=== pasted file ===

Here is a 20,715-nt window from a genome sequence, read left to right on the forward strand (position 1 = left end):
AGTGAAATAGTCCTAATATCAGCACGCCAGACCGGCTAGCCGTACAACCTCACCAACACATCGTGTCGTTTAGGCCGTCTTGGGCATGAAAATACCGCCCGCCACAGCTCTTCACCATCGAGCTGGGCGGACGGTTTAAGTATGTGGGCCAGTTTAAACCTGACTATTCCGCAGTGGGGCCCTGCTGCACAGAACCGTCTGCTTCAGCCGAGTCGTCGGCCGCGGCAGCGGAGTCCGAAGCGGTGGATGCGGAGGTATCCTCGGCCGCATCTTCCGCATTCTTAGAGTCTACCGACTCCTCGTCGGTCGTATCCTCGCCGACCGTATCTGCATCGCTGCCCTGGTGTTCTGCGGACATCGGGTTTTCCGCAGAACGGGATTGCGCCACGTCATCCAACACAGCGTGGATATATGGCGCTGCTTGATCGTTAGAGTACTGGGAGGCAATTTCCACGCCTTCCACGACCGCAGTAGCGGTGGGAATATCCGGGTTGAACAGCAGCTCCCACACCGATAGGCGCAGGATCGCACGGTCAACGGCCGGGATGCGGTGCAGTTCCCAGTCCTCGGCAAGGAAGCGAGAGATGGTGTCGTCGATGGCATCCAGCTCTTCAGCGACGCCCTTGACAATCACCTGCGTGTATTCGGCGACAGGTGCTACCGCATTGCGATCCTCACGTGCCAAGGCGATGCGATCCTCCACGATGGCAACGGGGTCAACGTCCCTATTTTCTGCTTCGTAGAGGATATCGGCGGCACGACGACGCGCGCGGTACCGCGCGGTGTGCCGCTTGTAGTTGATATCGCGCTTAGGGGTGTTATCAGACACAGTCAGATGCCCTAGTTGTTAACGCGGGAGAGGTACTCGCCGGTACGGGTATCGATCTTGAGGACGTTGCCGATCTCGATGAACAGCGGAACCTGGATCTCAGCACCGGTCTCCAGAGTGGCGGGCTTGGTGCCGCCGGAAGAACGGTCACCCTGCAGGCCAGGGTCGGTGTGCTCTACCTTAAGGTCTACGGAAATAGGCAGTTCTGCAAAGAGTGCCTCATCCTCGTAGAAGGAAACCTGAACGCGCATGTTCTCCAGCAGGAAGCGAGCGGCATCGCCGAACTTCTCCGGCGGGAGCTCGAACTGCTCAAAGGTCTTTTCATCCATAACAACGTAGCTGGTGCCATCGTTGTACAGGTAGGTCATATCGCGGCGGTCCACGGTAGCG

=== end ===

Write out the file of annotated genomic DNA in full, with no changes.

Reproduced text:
Here is a 20,715-nt window from a genome sequence, read left to right on the forward strand (position 1 = left end):
AGTGAAATAGTCCTAATATCAGCACGCCAGACCGGCTAGCCGTACAACCTCACCAACACATCGTGTCGTTTAGGCCGTCTTGGGCATGAAAATACCGCCCGCCACAGCTCTTCACCATCGAGCTGGGCGGACGGTTTAAGTATGTGGGCCAGTTTAAACCTGACTATTCCGCAGTGGGGCCCTGCTGCACAGAACCGTCTGCTTCAGCCGAGTCGTCGGCCGCGGCAGCGGAGTCCGAAGCGGTGGATGCGGAGGTATCCTCGGCCGCATCTTCCGCATTCTTAGAGTCTACCGACTCCTCGTCGGTCGTATCCTCGCCGACCGTATCTGCATCGCTGCCCTGGTGTTCTGCGGACATCGGGTTTTCCGCAGAACGGGATTGCGCCACGTCATCCAACACAGCGTGGATATATGGCGCTGCTTGATCGTTAGAGTACTGGGAGGCAATTTCCACGCCTTCCACGACCGCAGTAGCGGTGGGAATATCCGGGTTGAACAGCAGCTCCCACACCGATAGGCGCAGGATCGCACGGTCAACGGCCGGGATGCGGTGCAGTTCCCAGTCCTCGGCAAGGAAGCGAGAGATGGTGTCGTCGATGGCATCCAGCTCTTCAGCGACGCCCTTGACAATCACCTGCGTGTATTCGGCGACAGGTGCTACCGCATTGCGATCCTCACGTGCCAAGGCGATGCGATCCTCCACGATGGCAACGGGGTCAACGTCCCTATTTTCTGCTTCGTAGAGGATATCGGCGGCACGACGACGCGCGCGGTACCGCGCGGTGTGCCGCTTGTAGTTGATATCGCGCTTAGGGGTGTTATCAGACACAGTCAGATGCCCTAGTTGTTAACGCGGGAGAGGTACTCGCCGGTACGGGTATCGATCTTGAGGACGTTGCCGATCTCGATGAACAGCGGAACCTGGATCTCAGCACCGGTCTCCAGAGTGGCGGGCTTGGTGCCGCCGGAAGAACGGTCACCCTGCAGGCCAGGGTCGGTGTGCTCTACCTTAAGGTCTACGGAAATAGGCAGTTCTGCAAAGAGTGCCTCATCCTCGTAGAAGGAAACCTGAACGCGCATGTTCTCCAGCAGGAAGCGAGCGGCATCGCCGAACTTCTCCGGCGGGAGCTCGAACTGCTCAAAGGTCTTTTCATCCATAACAACGTAGCTGGTGCCATCGTTGTACAGGTAGGTCATATCGCGGCGGTCCACGGTAGCG